Washington, DC, October 1, 2019 - Grief reactions in traumatically bereaved youth, particularly in relation to a shared trauma, constitute a unique aspect of psychological distress. A new study in the Journal of the American Academy of Child and Adolescent Psychiatry (JAACAP), published by Elsevier, reports that this disorder warrants separate clinical attention.
In the wake of the World Trade Center attack on September 11, 2001 (9/11), researchers from Columbia University Medical Center (CUMC), New York defined the "traumatically bereaved" as those who experienced the loss of a mother, father, sister, brother, grandmother, grandfather, aunt, uncle, other family member, friend, and/or someone else after 9/11 happened.
"Study findings support the potential clinical relevance of a new bereavement disorder during sensitive developmental periods spanning from middle childhood to late-adolescence," said lead author Lupo Geronazzo-Alman, PhD, Assistant Professor of Clinical Medical Psychology, Division of Child and Adolescent Psychiatry at the New York State Psychiatric Institute, CUMC. "Grief reactions have added clinical value and merit clinical attention, because they describe maladaptive reactions after 9/11 that are not adequately captured by other disorders such as posttraumatic stress and major depression."
The findings, based on The World Trade Center (WTC) Board of Education (WTC-BOE) Study, are comprised of responses taken from a sample of 8,236 youth in grades 4 to 12, who answered a questionnaire six months after 9/11. It is representative of 715,966 New York City (NYC) public school students at the time of assessment.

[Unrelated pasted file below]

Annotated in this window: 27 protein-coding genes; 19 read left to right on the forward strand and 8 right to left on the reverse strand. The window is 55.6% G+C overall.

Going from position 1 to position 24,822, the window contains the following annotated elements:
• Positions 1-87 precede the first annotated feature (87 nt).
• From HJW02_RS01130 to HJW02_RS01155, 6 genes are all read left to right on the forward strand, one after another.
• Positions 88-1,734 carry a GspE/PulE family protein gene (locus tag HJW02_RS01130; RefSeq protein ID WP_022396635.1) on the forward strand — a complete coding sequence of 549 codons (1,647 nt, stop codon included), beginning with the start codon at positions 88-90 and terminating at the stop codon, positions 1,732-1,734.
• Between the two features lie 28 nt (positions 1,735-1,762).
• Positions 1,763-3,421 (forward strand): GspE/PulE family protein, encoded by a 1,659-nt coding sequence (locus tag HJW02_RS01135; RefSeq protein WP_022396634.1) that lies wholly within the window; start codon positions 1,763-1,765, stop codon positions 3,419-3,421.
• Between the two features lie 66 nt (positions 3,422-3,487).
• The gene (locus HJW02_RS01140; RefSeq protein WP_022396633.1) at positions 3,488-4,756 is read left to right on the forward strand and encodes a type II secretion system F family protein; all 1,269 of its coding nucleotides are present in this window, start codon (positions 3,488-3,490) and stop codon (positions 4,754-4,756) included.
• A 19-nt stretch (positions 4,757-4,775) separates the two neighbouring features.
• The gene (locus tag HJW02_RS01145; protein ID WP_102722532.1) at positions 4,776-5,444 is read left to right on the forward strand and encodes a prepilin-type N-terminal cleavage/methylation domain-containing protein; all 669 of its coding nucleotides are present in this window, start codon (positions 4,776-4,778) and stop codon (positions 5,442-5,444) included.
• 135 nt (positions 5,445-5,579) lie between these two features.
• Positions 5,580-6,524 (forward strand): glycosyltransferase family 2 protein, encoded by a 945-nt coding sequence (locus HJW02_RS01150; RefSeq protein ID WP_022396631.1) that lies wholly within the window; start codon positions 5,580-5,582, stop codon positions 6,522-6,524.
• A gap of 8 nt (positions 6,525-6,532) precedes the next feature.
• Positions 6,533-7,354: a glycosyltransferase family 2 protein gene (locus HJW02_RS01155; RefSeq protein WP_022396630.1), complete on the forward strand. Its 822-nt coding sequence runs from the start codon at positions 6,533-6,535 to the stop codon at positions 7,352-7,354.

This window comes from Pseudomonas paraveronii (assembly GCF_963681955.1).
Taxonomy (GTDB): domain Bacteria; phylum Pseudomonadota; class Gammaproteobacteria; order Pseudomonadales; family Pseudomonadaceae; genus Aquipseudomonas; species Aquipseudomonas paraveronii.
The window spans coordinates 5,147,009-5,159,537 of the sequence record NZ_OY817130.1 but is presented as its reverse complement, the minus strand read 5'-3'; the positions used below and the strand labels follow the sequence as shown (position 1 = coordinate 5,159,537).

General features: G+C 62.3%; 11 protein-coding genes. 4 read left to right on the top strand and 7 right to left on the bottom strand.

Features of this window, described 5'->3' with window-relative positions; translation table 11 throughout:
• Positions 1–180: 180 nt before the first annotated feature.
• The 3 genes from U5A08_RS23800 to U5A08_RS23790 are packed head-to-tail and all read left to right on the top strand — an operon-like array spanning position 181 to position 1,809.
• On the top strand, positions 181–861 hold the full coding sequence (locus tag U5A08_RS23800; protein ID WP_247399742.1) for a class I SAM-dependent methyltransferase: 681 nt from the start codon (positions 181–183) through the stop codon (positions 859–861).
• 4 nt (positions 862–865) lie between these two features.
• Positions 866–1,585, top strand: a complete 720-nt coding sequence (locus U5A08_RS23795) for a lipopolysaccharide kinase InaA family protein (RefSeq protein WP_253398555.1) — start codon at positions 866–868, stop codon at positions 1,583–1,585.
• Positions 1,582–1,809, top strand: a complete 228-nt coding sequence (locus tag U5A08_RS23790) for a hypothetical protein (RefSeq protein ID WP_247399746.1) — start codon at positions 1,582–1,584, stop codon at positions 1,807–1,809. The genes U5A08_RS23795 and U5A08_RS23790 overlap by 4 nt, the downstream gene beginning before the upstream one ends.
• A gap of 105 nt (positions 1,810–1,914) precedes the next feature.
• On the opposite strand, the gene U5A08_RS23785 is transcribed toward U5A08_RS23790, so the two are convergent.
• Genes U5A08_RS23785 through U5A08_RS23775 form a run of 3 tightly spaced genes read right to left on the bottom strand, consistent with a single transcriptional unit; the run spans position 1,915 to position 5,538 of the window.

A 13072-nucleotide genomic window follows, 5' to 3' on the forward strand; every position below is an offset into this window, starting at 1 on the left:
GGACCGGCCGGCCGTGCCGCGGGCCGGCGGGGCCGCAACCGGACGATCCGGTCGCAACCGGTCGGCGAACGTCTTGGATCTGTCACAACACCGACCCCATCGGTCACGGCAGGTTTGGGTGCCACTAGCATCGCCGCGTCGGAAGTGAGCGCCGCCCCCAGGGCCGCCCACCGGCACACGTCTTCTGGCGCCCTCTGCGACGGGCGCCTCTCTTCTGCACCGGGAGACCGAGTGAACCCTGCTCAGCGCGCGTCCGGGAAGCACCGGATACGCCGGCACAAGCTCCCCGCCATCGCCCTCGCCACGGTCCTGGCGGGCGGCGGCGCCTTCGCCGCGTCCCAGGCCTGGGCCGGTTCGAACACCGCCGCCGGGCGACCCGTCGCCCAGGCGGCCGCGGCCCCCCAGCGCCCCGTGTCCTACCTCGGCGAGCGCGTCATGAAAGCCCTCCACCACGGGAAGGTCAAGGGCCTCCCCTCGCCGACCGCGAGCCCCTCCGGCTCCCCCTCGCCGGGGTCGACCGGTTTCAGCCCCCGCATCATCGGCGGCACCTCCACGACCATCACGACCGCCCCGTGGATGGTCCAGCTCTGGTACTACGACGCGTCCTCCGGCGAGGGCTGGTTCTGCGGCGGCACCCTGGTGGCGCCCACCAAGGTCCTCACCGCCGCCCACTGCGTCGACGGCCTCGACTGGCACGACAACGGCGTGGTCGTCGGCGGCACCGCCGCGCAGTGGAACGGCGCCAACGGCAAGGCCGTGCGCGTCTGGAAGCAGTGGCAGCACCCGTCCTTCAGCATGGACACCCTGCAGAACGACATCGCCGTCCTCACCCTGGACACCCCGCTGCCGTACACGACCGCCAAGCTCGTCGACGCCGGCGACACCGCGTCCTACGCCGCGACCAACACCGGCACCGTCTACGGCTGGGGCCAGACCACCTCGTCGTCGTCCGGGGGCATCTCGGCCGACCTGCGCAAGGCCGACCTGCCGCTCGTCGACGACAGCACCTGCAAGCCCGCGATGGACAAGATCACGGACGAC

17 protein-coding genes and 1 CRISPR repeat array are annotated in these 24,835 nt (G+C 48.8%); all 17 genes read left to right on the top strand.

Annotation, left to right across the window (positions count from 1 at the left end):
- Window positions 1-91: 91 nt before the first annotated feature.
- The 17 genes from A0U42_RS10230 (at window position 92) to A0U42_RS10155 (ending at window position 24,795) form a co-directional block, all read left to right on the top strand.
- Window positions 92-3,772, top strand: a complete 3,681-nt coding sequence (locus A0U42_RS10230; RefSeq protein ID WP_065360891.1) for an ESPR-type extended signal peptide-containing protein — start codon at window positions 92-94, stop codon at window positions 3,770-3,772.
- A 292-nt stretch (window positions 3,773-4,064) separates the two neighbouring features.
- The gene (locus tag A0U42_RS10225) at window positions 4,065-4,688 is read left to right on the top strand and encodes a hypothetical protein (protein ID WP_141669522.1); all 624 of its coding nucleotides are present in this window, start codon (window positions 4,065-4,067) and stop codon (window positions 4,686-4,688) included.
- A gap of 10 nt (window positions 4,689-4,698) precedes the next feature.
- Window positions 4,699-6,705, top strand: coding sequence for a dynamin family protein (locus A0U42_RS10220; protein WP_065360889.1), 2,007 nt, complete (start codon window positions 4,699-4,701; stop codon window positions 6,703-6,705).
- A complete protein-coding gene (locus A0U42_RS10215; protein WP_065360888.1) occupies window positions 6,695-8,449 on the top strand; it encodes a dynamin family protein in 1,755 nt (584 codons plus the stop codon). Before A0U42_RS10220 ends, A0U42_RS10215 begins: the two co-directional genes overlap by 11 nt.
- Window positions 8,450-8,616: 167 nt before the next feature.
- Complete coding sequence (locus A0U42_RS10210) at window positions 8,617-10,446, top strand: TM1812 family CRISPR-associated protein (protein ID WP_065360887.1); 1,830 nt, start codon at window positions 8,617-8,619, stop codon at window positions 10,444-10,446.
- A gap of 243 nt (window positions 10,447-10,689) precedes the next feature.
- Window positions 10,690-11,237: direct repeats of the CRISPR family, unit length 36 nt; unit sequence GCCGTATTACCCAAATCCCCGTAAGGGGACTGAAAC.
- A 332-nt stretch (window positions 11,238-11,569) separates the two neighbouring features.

The 277 youth (3.36 percent of the sample) experienced death of a family member; 576 (6.99 percent) and 1,003 (12.18 percent) youth experienced the death of a friend and of someone else they knew, respectively. In total, 1,696 youth were traumatically bereaved on 9/11, representing 133,446 (18.71 percent) 4th- through 12th-graders attending NYC public schools 6 months after 9/11.
The following five items selected from the UCLA Grief Screening Scale queried bereaved youth about the intensity of grief reactions during the previous month: missing the deceased person; continuing to feel connected to them; avoiding conversations; avoiding activities; and unhelpful rumination about the deceased person.
Symptoms of posttraumatic stress disorder (PTSD) and major depressive disorder (MDD) were assessed with the Diagnostic Interview Schedule for Children (DISC-IV) Predictive Scales (DPS), a screening measure derived from the DISC-IV.
To establish whether a new bereavement disorder warrants a place in psychiatric nosology, the researchers provided four types of convergent evidence showing that the (1) predictors (i.e., non-loss-related trauma versus traumatic bereavement); (2) clinical correlates (new health problems since 9/11, functional impairment); (3) factorial structure; and (4) phenomenology of grief reactions are independent of, and distinct from, other common types of post-disaster child and adolescent psychopathology, and capture a unique aspect of bereavement-related distress.